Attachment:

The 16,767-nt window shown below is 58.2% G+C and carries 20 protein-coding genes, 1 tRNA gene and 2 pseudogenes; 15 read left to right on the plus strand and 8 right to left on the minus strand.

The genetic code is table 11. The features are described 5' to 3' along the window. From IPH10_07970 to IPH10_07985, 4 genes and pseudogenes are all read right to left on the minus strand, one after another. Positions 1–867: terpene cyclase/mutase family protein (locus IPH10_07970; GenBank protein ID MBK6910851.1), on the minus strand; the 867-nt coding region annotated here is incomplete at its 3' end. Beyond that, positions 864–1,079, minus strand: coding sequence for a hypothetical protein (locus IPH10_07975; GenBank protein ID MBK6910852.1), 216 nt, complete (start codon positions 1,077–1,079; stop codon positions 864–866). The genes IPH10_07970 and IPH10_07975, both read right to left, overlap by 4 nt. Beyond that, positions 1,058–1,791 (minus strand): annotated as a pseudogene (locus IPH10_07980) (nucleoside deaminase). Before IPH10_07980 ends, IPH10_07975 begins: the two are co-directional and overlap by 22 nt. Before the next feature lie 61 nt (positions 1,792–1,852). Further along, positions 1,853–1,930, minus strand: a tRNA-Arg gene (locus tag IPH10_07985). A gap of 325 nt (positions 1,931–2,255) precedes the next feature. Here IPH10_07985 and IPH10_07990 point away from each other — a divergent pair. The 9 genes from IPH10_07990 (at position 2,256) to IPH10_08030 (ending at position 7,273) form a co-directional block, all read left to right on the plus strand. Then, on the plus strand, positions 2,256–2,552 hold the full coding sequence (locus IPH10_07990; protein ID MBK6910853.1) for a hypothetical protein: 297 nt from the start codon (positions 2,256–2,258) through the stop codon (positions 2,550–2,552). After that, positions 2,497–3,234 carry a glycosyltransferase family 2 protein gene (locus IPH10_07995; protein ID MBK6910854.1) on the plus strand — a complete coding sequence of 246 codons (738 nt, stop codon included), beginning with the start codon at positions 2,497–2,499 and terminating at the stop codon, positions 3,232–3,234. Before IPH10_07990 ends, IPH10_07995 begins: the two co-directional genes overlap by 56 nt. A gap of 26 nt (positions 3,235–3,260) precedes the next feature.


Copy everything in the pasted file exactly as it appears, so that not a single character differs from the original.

The 16,767-nt window shown below is 58.2% G+C and carries 20 protein-coding genes, 1 tRNA gene and 2 pseudogenes; 15 read left to right on the plus strand and 8 right to left on the minus strand.

The genetic code is table 11. The features are described 5' to 3' along the window. From IPH10_07970 to IPH10_07985, 4 genes and pseudogenes are all read right to left on the minus strand, one after another. Positions 1–867: terpene cyclase/mutase family protein (locus IPH10_07970; GenBank protein ID MBK6910851.1), on the minus strand; the 867-nt coding region annotated here is incomplete at its 3' end. Beyond that, positions 864–1,079, minus strand: coding sequence for a hypothetical protein (locus IPH10_07975; GenBank protein ID MBK6910852.1), 216 nt, complete (start codon positions 1,077–1,079; stop codon positions 864–866). The genes IPH10_07970 and IPH10_07975, both read right to left, overlap by 4 nt. Beyond that, positions 1,058–1,791 (minus strand): annotated as a pseudogene (locus IPH10_07980) (nucleoside deaminase). Before IPH10_07980 ends, IPH10_07975 begins: the two are co-directional and overlap by 22 nt. Before the next feature lie 61 nt (positions 1,792–1,852). Further along, positions 1,853–1,930, minus strand: a tRNA-Arg gene (locus tag IPH10_07985). A gap of 325 nt (positions 1,931–2,255) precedes the next feature. Here IPH10_07985 and IPH10_07990 point away from each other — a divergent pair. The 9 genes from IPH10_07990 (at position 2,256) to IPH10_08030 (ending at position 7,273) form a co-directional block, all read left to right on the plus strand. Then, on the plus strand, positions 2,256–2,552 hold the full coding sequence (locus IPH10_07990; protein ID MBK6910853.1) for a hypothetical protein: 297 nt from the start codon (positions 2,256–2,258) through the stop codon (positions 2,550–2,552). After that, positions 2,497–3,234 carry a glycosyltransferase family 2 protein gene (locus IPH10_07995; protein ID MBK6910854.1) on the plus strand — a complete coding sequence of 246 codons (738 nt, stop codon included), beginning with the start codon at positions 2,497–2,499 and terminating at the stop codon, positions 3,232–3,234. Before IPH10_07990 ends, IPH10_07995 begins: the two co-directional genes overlap by 56 nt. A gap of 26 nt (positions 3,235–3,260) precedes the next feature.